This fundraising effort encourages Laboratory employees to donate to a fund that awards college scholarships to Northern New Mexico students.
"I am struck by the resiliency and diversity of these incredible applicants and the stories they have to tell of their lives," says committee co-chair Tina Varela, co-chair of the LAESF Advisory Committee, the volunteer group that steers the scholarship program and selects each new class of LANL Scholars. "Their determination to better their lives and the lives of their families and communities by pursuing higher education is exciting and promising."
Since 1999, more than 2,000 scholarships worth over $10 million have been awarded to local students. At least 50% of this year’s recipients — all with strong records of achievement, leadership and service — had a moderate to high level of financial need.
While those unfamiliar with the LAESF scholarship might assume that the funds are awarded primarily to students from Los Alamos, the fund actually supports students from across the region. For the past two years, the school awarded the most scholarship dollars was Capital High School (CHS) located on the southside of Santa Fe. With a significant population of lower-income families and strong academic offerings, CHS students are competitive applicants for many LAESF awards designated for students with financial need.
Laboratory operator Triad also supports LAESF with a contribution, with a particular focus on needs-based scholarships.
From Mora to the U.S. Naval Academy
A summer STEM program with the U.S. Naval Academy and U.S. Military Academy was all it took for Diego Aragón of Mora High School to know he wanted to be the first engineer in his family. Now, with a Gold Scholarship from the Los Alamos Employees' Scholarship Fund in hand, he is well on his way to making that dream come true.
Diego has maintained an almost-perfect 4.0 GPA, which is an achievement in and of itself. But when you add in the many other things Diego has on his plate — serving as captain of his school's basketball, baseball and cross-country teams; leading both the Northeast District Student Council and La Jicarita Mountaineers 4-H Club as president; working as an officer in MESA (Mathematics, Engineering and Science Achievement) — it's easy to see why mentor New Mexico State Auditor Brian Colón describes him as “the embodiment of the spirit and tenacity of Northern New Mexico."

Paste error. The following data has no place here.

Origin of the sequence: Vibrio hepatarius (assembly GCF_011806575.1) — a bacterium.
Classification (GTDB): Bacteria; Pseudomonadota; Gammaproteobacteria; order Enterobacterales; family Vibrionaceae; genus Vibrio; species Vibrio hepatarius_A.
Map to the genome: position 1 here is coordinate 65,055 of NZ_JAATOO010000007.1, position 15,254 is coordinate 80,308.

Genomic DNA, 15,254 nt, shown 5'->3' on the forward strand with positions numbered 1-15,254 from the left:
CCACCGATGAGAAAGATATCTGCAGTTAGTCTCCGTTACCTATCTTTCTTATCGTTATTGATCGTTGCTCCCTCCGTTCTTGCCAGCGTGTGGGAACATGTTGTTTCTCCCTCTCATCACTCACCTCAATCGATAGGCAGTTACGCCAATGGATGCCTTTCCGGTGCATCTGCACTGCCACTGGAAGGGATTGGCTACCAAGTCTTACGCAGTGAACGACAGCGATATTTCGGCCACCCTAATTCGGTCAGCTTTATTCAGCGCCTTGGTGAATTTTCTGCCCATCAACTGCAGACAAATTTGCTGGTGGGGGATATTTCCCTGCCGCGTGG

This fall, Diego will attend Georgia Military College to complete his prep year before entering the class of 2027 at the U.S. Naval Academy.
After that, Diego plans to become a nuclear engineer. His goal, he says, is to help develop a clean and renewable energy source to address the effects of climate pollution.
"I plan to serve my country with honor and represent my community," he says. "I want to thank the LANL Foundation for this opportunity and support."
From pastry chef to cyber security
The LAESF Career Pathways Scholarship was established in 2011 to support students pursuing an associate degree, trade or certification. Many recipients of this scholarship are adults who postponed their education while raising a family or who want to make a career change. Oftentimes, recipients have faced significant life challenges that disrupted their plans to pursue higher education and a career that aligns with their passion and talents.
When she was 16, Amy Ketchenson earned her GED and began taking courses at Santa Fe Community College. The fit wasn't right at the time so Amy entered the workforce and established herself as a successful pastry chef, working with award-winning chefs in Los Angeles and Las Vegas.
After some time in the industry, Amy found she had an interest in computer science and cyber security that she wanted to explore. In 2019, she re-enrolled at SFCC — and, this time, the fit was right. By her second semester, Amy had made the dean's list, and she was awarded a LANL Career Pathways Scholarship. That's when she discovered she was going to have a baby.
There was a lot on Amy's plate: caring for her small child, part-time jobs, legal fees, health concerns, transportation issues and 18 credit hours of rigorous coursework. But Amy — described as "tenacious," "dedicated" and "hardworking" by her SFCC advisors and tutors — took on even more when the pandemic hit. She was selected to serve as the SFCC LANL Scholar Ambassador (a Triad-funded program of the LANL Foundation), supporting other LANL Scholars.
Amy will earn her associate degree in computer science this spring, and she was recently awarded a LAESF Bronze Scholarship to continue her studies in pursuit of a bachelor's degree in cyber security.